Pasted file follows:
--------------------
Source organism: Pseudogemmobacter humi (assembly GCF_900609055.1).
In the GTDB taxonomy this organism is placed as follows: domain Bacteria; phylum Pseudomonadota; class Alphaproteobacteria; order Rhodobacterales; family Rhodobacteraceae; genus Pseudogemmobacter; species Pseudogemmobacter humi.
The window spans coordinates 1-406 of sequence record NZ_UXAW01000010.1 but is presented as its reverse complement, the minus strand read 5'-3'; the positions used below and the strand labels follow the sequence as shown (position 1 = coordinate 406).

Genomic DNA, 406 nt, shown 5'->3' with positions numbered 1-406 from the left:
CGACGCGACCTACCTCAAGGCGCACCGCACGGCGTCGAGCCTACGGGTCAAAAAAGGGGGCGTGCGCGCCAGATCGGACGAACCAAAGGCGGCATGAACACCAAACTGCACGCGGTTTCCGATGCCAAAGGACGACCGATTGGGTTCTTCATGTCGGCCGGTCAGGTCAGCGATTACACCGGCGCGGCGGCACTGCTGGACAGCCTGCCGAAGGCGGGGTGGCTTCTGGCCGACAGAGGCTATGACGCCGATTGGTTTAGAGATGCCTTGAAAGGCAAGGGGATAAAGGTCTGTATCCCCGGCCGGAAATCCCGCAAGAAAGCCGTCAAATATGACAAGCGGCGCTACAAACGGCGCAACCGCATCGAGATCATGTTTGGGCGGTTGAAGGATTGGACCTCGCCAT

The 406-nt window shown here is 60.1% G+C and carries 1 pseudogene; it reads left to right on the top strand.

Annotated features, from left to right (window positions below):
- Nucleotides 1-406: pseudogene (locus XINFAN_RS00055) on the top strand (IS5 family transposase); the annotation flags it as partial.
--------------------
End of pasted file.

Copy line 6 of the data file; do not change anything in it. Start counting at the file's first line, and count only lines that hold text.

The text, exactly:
The 406-nt window shown here is 60.1% G+C and carries 1 pseudogene; it reads left to right on the top strand.